- Arsenal Heading For Collision with Alexis Sanchez and Mesut Ozil10:23 | 05/09/2017
On March 1st, Conor Kelly warned that Arsenal and Arsene Wenger were on a collision course with Alexis Sanchex and Mesut Ozil, fast forward to September and the futures of Arsenal’s stars are still in the balance.
“This has been by far the most challenging few weeks in my professional life. I understood cognitively that I was facing a crossroads in my evolution as a player and as a man, and that it came with exceptionally difficult choices. What I didn’t truly understand, however, was the range of emotions I would feel during this process.”
Those were the words of one of basketball’s finest players – Kevin Durant – published on the Players Tribune last summer. Durant, the star of the Oklahoma City Thunder, was announcing his intention to join the Golden State Warriors and was well aware of the reaction his decision would receive.
“It really pains me to know that I will disappoint so many people with this choice, but I believe I am doing what I feel is the right thing at this point in my life and my playing career.”
Durant is an eight time all-star and was named the NBA’s Most Valuable Player in 2014, but the grandest prize – an NBA Championship – had always eluded him. Individual awards and a huge salary were nice, but for true satisfaction, the 28 year-old needed more. 2015 champions the Warriors – containing Steph Curry, Klay Thompson and Draymond Green – was patently the place he could get it.
Alexis Sanchez doesn’t have much in common with the gargantuan American, but along with age, they do share a compatible hunger for victory and the will to be the best version of themselves.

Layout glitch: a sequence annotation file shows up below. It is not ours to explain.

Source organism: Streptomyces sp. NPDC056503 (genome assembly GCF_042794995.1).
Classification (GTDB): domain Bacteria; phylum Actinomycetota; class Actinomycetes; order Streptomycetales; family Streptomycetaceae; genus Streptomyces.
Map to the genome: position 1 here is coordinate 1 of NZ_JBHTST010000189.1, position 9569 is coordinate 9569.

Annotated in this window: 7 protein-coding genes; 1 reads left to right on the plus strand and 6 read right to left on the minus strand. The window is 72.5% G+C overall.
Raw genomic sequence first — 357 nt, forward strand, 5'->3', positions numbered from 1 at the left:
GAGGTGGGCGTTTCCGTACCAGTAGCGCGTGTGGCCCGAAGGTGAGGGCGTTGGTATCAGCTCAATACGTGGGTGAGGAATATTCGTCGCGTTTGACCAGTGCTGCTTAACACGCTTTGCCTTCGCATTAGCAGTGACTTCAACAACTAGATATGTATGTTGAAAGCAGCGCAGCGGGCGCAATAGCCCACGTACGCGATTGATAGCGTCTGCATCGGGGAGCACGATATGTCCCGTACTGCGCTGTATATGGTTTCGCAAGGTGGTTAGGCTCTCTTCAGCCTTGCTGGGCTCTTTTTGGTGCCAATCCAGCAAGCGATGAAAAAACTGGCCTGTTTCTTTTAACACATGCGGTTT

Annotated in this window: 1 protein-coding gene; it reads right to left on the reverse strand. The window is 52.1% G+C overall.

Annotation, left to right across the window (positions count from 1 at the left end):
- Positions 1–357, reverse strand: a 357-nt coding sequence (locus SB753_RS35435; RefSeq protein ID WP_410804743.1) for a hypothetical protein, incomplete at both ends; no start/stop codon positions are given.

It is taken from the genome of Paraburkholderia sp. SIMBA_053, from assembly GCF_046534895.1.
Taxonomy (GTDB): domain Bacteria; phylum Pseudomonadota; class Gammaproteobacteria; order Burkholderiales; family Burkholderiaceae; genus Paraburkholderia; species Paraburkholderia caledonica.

When the Chilean arrived on English soil, his signing was heralded as Arsenal’s return to the top table; firstly in proving they were back in the market for truly elite footballers and secondly reestablishing them as regular contenders for the top prizes.
Sanchez has certainly held up his end of the bargain, imprinting his class on the Premier League. Tigerish out of possession, quick, strong, nimble, good in the air and delightful on the ball, Sanchez has more than delivered in a red and white shirt. His record stands at 62 goals and 29 assists in 128 appearances for the Gunners.
Recently, Sanchez has cut a disgruntled figure. Despite his efforts, Arsenal continue to fall short of expectations. This was evident in January when they retrieved a three goal deficit against Bournemouth but failed to find a winner. While Olivier Giroud performed a choreographed celebration after equalising, Sanchez was captured furiously throwing his arms in the air as two valuable points slipped away. He crouched down in disbelief as Bayern Munich ripped his side to shreds in the Allianz Arena a couple of weeks ago, and although we weren’t privy to the conversation between player and manager, one can’t imagine he was too pleased trotting onto an artificial pitch against non-league Sutton in the FA Cup with the tie comfortably in Arsenal’s control.